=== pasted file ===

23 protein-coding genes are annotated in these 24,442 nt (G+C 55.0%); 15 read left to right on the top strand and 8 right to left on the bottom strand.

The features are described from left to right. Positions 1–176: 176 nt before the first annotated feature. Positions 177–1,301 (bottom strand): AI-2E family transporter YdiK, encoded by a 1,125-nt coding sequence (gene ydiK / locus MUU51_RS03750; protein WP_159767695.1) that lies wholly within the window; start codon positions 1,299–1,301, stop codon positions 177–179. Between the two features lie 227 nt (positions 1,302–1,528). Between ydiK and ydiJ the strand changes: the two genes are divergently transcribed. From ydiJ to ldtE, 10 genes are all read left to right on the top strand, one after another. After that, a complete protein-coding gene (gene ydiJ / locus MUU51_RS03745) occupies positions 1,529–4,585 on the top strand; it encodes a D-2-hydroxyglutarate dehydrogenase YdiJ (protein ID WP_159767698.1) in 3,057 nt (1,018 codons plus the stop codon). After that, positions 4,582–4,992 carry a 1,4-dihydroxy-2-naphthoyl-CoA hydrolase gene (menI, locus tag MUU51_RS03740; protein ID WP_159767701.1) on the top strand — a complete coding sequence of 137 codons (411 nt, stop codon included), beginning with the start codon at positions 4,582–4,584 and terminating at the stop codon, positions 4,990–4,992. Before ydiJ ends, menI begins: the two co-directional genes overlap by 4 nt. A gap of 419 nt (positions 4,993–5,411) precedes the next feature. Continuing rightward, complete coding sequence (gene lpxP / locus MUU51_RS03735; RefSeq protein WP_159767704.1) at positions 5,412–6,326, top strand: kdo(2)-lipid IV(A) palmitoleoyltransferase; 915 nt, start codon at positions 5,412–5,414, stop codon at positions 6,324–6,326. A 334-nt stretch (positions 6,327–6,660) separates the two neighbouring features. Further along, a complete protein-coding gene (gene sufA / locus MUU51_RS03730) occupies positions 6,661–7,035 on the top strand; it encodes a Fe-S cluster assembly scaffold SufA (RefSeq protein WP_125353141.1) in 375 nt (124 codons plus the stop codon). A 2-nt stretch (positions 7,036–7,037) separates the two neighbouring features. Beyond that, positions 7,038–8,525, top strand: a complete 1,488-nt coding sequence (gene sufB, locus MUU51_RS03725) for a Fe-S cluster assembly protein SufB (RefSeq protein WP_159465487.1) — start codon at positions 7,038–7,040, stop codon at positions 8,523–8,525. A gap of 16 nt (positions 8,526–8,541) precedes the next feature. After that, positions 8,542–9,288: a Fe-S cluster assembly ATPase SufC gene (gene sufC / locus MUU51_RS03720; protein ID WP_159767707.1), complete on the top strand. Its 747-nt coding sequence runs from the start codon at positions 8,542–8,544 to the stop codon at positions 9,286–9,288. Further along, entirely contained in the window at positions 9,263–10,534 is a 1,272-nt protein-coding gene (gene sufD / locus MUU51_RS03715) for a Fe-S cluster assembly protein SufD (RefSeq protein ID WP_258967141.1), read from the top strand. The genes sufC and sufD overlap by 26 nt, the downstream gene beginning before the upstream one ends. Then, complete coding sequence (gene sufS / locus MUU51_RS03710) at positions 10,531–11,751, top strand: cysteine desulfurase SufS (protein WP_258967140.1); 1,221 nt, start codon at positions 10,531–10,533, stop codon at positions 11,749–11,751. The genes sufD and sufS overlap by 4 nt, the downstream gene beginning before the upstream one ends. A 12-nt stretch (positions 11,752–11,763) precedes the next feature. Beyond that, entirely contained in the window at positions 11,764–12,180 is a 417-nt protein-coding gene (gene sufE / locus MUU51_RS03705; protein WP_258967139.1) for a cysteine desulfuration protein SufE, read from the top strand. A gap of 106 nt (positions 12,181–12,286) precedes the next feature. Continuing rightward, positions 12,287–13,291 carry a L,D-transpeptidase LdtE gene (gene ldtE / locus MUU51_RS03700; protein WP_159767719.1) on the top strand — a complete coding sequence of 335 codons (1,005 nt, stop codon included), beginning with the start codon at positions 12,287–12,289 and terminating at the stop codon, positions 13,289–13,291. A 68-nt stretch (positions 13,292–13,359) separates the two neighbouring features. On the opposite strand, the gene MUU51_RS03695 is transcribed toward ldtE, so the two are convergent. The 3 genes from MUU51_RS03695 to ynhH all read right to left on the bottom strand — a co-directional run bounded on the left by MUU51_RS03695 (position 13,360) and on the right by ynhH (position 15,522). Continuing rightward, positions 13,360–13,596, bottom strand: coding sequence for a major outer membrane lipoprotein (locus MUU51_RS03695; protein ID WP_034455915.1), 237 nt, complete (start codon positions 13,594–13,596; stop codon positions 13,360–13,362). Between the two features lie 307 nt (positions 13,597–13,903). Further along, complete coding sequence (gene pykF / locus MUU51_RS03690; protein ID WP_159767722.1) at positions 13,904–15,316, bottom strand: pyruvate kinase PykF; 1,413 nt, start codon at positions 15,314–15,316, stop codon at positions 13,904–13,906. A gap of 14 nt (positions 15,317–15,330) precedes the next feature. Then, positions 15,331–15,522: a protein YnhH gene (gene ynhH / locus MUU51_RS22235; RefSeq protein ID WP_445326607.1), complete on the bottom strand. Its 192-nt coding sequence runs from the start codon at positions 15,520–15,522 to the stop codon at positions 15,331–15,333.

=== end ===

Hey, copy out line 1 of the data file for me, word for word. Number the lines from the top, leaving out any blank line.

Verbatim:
23 protein-coding genes are annotated in these 24,442 nt (G+C 55.0%); 15 read left to right on the top strand and 8 right to left on the bottom strand.